I had some experience in this with mine. It tends to cause knocking and the sensor picks this up. It will compensate and you will experience rough idles and periods of unconsistant idle rpm's. That is my experience, it may be different for you. I might of just had bad gas that day too so you never know.Loud 93 STS said:I have a place where I can get 105 and 110 octane gas for just about the same price as 93. Is this too high of an octane rating for the Northstar? I was thinking it might be a bit much. Just wanted more opinions.
Dave FYI you can get 93 and 94 and sometimes 96 i think for the same price or cheaper than what is "around" the are per say. Go up north i find limeric to be cheap, bethlehem, qtown, etc... also some of the far out gas stations do carry race fuel and its cheap b/c hill billies like dem old carsDaveSmed said:Where do you get this gas from for the same price as 93? Shame that it's unleaded, but oh well.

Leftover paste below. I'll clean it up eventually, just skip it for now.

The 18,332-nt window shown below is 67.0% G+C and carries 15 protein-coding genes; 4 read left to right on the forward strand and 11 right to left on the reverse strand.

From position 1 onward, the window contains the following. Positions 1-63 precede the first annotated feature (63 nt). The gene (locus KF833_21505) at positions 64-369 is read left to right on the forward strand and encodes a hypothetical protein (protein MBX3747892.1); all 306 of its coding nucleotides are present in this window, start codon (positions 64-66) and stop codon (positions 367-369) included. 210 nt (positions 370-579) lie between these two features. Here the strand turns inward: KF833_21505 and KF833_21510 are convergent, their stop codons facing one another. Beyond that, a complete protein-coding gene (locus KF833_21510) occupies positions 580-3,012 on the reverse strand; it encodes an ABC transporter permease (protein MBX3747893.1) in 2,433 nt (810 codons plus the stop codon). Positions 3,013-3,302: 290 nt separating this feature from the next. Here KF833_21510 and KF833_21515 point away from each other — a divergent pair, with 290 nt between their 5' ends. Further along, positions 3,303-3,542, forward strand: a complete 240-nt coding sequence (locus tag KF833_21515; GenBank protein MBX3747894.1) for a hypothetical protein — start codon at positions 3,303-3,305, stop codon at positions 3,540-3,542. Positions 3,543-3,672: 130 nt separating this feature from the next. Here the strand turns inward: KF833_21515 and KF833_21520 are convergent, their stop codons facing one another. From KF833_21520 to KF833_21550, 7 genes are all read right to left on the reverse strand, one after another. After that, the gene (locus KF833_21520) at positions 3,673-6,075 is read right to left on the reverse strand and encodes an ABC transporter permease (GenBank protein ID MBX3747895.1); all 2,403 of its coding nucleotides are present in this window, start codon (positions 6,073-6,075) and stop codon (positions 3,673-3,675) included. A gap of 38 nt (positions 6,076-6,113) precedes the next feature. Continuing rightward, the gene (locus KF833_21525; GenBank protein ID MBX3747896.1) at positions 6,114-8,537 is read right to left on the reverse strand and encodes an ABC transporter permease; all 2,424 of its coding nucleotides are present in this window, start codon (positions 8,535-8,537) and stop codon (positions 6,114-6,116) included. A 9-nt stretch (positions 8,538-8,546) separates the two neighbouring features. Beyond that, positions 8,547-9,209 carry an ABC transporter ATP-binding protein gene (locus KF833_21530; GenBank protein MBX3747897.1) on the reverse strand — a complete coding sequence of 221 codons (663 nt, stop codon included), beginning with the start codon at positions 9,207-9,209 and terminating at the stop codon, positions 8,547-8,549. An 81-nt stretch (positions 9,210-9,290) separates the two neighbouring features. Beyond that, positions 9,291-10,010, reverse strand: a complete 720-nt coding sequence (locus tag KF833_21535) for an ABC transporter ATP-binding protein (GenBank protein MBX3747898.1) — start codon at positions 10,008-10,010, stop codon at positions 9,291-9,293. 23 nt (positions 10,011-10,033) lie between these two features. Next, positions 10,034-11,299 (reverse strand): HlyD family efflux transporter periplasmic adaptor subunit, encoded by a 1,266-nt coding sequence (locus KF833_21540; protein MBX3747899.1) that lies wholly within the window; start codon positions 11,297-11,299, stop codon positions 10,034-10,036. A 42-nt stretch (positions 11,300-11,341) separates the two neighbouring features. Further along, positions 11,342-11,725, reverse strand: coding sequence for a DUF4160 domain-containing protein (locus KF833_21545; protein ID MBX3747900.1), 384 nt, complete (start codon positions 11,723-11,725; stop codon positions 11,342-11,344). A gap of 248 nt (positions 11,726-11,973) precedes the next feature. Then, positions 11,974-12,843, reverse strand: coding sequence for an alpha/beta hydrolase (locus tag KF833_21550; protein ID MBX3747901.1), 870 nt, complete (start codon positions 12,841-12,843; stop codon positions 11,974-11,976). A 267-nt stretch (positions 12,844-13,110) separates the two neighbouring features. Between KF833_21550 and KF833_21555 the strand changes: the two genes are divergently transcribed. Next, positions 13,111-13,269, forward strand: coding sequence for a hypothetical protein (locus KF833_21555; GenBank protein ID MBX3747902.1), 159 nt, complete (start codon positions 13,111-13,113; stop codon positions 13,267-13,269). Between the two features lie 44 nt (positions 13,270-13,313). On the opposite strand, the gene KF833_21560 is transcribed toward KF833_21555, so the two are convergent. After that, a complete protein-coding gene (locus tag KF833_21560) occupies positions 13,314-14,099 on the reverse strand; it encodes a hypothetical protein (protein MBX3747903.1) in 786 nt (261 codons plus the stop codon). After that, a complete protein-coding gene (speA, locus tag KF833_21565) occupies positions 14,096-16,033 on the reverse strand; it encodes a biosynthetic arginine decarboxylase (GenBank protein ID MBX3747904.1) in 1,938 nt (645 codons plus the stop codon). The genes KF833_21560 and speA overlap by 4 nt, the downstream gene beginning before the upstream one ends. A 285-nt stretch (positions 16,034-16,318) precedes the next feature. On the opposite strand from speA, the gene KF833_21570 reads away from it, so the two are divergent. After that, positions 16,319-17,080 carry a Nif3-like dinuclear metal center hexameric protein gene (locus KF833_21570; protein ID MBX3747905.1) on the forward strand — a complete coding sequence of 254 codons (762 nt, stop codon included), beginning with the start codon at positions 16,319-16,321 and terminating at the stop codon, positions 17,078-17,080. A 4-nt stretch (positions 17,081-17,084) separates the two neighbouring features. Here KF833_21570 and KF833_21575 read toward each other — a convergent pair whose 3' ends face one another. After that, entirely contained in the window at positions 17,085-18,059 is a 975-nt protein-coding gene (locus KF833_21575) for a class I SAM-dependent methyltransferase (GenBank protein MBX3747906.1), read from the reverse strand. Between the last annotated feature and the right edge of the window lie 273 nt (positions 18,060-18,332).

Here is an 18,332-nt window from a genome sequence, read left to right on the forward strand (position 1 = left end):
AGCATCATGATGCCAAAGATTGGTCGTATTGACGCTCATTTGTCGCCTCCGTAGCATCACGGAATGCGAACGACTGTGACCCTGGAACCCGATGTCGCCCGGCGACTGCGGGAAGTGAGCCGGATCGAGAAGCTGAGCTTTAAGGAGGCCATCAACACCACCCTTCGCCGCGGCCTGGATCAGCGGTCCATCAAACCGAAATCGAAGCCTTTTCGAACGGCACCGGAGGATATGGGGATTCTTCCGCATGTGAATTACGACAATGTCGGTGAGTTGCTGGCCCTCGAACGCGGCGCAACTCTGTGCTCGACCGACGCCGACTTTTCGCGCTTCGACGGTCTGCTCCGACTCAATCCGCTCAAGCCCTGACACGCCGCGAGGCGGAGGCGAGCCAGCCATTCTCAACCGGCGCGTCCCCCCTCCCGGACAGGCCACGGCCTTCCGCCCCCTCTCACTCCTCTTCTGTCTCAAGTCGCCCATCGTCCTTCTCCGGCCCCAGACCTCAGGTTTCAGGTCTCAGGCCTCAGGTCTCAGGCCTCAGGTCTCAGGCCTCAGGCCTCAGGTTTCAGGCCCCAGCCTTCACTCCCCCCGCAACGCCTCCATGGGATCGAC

I have never put anytthing higher than 94 in any of my personal cars. I can't see the logics behind putting something else in. If it were THAT much better it would be at gas stations all over.zonie77 said:Where are you getting this gas?
Av gas is rated somewhat differently but is still higher octane. Av gas also doesn't correspond exactly to automotive gas as far as addditives and spec gravity.
If it's av gas it normally runs OK but if you modified carb and timing it didn't give exactly the same results.
The benefit of high octane is resistance to knocking under high compression. No real benefit in lower compressions than max. So if 110 octane supports 12:1 not a lot of benefit if your running 10:1. Higher octane gas burns slower which is the reason you advance the timing. It doesn't give you more power unless the engine is built or tuned for it. In automotive applications you might get a better detergent package with premium gas.
Let us know.